The Corrections program can be completed in two years. For students who already have a college degree or some college experience, or significant work experience in corrections, it is possible to complete the program in less time. Many classes are held during evening hours, allowing a flexible time to attend classes. Small class sizes, convenient access to computer labs, and student activities such as the Law Enforcement Club for students are added bonuses.
How to Enroll
New college students who are interested in the Corrections program should first take the Accuplacer Test and then schedule an appointment with an academic advisor or counselor.
Transfer students (with or without a previous degree) need to schedule an appointment with an advisor or counselor to determine what classes would be required.
To continue in the Corrections program, a student should maintain a GPA of at least 2.0 in all program courses.
To receive more information about the Corrections program, contact:
Fond du Lac Tribal and Community College
2101 14th Street
Cloquet, MN 55720
|Associate of Science Degree Option
||Legal Issues in Corrections
||American Jails and Prison Systems
||Clinical Skills for Corrections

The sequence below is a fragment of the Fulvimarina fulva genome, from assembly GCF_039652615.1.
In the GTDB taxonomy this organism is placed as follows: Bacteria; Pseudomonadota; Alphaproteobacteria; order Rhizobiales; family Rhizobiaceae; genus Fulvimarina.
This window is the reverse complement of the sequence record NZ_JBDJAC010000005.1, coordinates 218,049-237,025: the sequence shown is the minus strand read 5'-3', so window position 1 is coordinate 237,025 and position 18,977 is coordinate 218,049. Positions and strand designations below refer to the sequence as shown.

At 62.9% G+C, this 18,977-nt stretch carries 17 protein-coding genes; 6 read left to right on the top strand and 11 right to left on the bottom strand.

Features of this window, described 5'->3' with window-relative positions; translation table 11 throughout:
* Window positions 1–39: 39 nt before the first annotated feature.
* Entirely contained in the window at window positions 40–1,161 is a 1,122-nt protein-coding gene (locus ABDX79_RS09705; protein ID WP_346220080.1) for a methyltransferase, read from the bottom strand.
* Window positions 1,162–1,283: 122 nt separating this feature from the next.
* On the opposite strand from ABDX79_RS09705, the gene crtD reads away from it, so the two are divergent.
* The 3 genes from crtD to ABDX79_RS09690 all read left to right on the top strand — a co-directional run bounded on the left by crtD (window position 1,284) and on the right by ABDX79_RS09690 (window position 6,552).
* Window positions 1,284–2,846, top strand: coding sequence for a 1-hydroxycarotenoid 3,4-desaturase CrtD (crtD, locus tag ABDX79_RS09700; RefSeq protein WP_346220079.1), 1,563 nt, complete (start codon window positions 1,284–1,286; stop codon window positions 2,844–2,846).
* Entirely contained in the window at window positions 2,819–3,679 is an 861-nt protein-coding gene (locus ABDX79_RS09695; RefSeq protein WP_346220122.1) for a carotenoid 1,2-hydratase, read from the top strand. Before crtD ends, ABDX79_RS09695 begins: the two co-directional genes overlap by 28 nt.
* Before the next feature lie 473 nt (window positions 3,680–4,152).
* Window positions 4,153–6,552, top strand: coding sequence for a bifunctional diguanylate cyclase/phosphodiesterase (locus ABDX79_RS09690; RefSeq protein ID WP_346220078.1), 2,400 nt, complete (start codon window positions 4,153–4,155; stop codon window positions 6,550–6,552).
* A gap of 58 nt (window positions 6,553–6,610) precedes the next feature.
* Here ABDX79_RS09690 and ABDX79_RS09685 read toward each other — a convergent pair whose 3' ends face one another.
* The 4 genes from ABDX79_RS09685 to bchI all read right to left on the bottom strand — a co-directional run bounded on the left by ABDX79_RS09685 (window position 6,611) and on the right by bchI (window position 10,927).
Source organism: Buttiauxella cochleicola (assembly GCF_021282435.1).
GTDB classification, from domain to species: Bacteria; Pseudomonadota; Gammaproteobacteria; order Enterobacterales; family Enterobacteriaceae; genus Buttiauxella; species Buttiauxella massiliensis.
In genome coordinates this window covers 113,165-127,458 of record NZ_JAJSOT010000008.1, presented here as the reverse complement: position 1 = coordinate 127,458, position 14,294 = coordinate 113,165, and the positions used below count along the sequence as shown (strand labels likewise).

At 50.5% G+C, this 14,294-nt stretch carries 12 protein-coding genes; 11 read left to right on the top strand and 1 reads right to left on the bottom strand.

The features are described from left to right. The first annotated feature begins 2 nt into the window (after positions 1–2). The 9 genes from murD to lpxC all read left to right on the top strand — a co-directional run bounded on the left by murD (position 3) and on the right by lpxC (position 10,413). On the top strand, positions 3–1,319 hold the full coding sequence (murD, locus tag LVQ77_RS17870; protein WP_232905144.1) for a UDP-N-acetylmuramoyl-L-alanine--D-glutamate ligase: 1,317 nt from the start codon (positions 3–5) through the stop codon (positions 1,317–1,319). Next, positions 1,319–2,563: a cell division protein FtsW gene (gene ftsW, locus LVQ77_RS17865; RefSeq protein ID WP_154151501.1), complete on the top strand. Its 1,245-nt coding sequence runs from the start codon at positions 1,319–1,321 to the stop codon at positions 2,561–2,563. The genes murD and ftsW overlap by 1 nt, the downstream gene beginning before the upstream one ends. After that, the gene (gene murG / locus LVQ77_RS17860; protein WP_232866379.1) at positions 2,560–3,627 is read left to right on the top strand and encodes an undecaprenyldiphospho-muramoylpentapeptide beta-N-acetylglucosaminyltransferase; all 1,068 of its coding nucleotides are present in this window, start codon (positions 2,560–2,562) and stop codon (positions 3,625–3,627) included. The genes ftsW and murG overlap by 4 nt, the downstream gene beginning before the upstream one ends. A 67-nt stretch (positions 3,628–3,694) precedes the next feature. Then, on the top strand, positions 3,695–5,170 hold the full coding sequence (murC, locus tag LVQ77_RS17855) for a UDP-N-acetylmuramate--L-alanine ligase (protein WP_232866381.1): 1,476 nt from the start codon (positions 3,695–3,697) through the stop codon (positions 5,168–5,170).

||Interpersonal Communication in a Correctional Setting
||Diversity Issues in Corrections Facilities
||Social Problems in Correctional Facilities
||Writing for Work
||Emergency Response/First Responders
||Introduction to Criminal Justice
||Crime and Delinquency
||State and Local Government
|Math Requirement (Intro to Statistics Recommended)
|Science Requirement (one course)
|Total credits required: 63
Selected Course Descriptions
CORR 2001 Legal Issues in Corrections
This course will research and address the legal rights of staff and incarcerated individuals confined in public and private facilities. Constitutional issues such as privacy, search and seizure, correspondence, medical treatment, and religious practice will be investigated. Agency procedures and existing laws will be used to analyze these issues.
CORR 2005 American Jail and Prison Systems
This course will explore the role of the correctional system in society. Students will examine the history and evolution of corrections; the different ideologies and goals of incarceration (punishment; retribution; deterrence; incapacitation; reform and prevention) and the role of society in determining how those goals are manifested. Students will look into the various components of the correctional system; jails, diversion programs, probation, and examine the functions of each.